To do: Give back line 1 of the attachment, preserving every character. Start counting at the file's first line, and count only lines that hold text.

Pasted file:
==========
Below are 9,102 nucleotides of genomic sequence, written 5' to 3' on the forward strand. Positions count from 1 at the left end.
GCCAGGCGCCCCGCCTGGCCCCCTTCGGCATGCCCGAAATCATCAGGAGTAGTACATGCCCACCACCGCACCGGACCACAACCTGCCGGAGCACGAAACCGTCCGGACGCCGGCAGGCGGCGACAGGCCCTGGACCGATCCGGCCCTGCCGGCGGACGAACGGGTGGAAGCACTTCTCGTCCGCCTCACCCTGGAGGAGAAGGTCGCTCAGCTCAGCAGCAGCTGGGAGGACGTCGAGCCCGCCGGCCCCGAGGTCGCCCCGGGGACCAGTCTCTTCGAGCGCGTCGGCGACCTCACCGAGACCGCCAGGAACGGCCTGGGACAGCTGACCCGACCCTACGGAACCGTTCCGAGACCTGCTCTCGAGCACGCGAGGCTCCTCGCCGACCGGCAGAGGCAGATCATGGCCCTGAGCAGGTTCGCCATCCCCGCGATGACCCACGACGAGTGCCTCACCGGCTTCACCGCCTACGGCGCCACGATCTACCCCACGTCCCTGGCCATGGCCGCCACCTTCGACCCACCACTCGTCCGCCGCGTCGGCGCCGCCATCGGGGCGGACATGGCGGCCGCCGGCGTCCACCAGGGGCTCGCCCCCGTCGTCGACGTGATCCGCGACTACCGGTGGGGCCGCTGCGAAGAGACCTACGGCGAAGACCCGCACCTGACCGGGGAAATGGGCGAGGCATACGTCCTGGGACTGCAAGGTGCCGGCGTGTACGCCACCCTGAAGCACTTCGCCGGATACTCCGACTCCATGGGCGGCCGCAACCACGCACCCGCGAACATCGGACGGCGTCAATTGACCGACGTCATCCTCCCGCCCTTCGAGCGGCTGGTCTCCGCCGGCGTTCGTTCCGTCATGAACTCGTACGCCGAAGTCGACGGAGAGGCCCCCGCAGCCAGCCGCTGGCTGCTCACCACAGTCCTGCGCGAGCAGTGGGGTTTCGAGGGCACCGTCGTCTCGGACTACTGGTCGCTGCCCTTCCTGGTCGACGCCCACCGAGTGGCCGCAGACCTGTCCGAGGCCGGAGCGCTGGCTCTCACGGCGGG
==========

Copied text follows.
Below are 9,102 nucleotides of genomic sequence, written 5' to 3' on the forward strand. Positions count from 1 at the left end.